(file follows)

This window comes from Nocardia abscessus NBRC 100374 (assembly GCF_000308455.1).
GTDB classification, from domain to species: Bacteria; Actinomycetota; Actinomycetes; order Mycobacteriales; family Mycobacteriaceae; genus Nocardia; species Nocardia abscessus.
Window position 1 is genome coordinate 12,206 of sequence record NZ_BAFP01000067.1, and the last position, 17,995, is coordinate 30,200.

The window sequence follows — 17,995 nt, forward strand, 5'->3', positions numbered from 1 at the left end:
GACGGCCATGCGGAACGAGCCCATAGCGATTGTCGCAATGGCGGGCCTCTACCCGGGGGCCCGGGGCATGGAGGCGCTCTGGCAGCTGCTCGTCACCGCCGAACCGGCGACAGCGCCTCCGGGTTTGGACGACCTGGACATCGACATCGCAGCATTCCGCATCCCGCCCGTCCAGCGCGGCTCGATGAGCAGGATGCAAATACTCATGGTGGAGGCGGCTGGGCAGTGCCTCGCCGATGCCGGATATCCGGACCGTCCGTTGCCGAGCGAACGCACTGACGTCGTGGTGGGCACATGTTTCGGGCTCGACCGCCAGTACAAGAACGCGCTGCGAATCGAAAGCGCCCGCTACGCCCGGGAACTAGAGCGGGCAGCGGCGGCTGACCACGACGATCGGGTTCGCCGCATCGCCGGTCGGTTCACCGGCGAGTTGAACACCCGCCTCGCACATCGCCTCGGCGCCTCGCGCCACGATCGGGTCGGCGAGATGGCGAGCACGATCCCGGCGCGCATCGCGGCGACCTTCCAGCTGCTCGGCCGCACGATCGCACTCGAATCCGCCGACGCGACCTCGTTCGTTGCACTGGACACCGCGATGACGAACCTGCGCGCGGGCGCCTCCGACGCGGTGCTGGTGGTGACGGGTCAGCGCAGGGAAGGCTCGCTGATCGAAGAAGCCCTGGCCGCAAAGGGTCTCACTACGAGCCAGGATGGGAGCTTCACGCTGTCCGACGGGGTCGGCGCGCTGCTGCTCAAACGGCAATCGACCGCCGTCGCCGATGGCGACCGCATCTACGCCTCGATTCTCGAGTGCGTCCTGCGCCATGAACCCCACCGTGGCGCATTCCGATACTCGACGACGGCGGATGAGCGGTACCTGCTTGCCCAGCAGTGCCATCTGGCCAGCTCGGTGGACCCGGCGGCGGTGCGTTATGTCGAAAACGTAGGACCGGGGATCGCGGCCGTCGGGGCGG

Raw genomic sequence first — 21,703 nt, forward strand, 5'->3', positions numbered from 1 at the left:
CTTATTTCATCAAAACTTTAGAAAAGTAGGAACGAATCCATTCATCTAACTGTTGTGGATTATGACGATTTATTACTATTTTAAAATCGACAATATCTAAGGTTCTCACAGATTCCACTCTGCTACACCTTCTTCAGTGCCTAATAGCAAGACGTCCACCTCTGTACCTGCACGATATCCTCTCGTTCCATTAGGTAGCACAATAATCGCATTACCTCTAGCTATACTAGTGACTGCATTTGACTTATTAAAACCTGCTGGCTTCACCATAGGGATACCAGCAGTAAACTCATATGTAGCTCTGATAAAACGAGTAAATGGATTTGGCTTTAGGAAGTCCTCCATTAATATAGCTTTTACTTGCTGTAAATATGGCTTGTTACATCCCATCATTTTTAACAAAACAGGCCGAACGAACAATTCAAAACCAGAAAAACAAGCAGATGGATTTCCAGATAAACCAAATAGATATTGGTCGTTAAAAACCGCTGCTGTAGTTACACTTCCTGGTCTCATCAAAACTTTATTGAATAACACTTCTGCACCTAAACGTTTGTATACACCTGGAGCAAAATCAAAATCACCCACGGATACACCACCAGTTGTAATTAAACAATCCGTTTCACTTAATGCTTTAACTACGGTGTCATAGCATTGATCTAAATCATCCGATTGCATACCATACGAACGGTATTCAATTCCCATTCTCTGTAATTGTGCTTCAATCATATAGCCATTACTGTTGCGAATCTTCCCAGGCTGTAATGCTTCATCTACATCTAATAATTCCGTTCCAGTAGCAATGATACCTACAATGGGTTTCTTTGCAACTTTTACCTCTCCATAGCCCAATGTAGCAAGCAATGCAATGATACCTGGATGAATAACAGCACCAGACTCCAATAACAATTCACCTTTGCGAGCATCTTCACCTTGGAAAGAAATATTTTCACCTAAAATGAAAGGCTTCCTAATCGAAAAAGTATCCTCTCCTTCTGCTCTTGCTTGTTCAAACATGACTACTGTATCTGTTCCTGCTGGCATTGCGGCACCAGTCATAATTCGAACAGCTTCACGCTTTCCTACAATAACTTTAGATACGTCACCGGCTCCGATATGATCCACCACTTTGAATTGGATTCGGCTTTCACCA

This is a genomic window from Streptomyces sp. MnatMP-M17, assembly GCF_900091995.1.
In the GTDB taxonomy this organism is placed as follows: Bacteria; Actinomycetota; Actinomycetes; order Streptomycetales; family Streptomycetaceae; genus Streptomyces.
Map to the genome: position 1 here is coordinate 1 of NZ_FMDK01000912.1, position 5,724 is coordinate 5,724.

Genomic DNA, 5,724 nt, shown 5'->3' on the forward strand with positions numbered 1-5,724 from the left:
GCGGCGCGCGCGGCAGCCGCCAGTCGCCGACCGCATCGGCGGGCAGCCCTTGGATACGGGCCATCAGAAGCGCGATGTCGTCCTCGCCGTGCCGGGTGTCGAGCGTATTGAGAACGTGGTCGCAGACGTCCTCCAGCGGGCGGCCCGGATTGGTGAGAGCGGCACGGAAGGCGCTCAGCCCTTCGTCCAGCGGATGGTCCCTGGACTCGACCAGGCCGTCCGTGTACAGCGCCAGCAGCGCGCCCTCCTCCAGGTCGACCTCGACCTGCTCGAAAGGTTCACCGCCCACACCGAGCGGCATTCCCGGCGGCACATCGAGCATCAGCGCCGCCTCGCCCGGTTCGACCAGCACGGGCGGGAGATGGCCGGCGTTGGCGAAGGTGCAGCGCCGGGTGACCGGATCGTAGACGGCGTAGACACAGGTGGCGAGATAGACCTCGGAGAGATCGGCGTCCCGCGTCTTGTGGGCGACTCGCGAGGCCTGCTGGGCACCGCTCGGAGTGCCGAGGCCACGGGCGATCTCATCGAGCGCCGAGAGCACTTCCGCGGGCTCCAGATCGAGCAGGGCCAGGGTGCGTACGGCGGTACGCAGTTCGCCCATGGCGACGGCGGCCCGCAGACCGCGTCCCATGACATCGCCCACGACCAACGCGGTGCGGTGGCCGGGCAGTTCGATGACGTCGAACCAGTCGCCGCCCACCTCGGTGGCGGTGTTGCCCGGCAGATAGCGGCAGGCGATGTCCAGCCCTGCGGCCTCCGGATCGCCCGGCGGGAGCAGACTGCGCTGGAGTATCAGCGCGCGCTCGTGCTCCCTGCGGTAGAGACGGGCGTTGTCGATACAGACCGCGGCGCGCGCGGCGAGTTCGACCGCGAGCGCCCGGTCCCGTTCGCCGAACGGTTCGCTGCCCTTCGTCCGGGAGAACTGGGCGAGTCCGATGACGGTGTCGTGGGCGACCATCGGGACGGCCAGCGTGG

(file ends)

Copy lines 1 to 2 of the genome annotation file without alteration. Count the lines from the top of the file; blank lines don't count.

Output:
This window comes from Nocardia abscessus NBRC 100374 (assembly GCF_000308455.1).
GTDB classification, from domain to species: Bacteria; Actinomycetota; Actinomycetes; order Mycobacteriales; family Mycobacteriaceae; genus Nocardia; species Nocardia abscessus.